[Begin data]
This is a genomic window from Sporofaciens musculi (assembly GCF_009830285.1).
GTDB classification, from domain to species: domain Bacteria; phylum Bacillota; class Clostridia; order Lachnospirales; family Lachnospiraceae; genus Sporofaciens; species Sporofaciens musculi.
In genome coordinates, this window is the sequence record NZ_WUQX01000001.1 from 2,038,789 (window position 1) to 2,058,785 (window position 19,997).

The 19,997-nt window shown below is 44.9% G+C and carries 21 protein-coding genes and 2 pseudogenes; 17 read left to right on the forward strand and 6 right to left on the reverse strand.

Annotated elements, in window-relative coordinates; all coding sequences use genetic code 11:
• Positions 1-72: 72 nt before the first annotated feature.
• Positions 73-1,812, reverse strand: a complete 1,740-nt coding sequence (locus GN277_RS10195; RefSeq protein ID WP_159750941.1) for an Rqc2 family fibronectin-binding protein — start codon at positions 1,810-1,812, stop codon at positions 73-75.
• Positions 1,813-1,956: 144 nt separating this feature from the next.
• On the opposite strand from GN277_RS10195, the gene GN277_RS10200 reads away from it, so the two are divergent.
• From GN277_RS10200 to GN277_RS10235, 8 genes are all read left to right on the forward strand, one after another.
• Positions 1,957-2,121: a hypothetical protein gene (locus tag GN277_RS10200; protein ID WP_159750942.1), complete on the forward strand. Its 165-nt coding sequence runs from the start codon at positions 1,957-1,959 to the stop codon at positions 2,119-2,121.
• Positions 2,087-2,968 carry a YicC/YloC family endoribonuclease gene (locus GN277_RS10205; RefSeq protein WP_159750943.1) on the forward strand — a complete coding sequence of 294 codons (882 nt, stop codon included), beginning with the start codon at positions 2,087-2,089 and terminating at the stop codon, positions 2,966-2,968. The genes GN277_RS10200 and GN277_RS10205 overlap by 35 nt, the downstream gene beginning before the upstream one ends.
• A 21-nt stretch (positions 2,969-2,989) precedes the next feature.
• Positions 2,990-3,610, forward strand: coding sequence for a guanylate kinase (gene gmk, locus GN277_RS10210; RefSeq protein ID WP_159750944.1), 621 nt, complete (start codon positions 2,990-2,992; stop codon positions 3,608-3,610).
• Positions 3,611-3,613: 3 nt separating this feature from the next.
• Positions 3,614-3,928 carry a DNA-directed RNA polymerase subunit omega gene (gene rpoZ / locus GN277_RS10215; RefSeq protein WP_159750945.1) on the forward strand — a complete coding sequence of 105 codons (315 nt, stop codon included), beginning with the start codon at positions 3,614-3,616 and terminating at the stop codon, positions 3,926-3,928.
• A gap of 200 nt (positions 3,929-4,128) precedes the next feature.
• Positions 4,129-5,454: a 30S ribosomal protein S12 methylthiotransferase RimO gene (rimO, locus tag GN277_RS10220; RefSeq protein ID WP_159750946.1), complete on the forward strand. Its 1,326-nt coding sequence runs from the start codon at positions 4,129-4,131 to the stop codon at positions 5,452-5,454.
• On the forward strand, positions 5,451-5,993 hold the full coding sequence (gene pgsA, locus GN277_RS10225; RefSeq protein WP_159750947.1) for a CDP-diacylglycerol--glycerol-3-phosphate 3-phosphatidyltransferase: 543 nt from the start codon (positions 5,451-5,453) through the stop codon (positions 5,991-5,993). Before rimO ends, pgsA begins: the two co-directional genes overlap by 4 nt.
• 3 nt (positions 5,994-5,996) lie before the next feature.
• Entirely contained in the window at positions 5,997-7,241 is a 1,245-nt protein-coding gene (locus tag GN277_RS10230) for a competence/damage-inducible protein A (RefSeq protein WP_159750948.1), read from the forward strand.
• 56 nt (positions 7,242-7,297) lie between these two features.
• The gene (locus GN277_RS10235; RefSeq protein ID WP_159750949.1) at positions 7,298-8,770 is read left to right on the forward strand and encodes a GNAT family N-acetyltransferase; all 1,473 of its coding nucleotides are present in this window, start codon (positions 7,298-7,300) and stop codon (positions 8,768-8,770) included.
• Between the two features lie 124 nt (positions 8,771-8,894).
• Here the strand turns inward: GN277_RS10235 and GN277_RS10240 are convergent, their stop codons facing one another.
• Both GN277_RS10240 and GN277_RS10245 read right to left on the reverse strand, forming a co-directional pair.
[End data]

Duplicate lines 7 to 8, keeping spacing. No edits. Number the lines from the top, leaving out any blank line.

• Positions 73-1,812, reverse strand: a complete 1,740-nt coding sequence (locus GN277_RS10195; RefSeq protein ID WP_159750941.1) for an Rqc2 family fibronectin-binding protein — start codon at positions 1,810-1,812, stop codon at positions 73-75.
• Positions 1,813-1,956: 144 nt separating this feature from the next.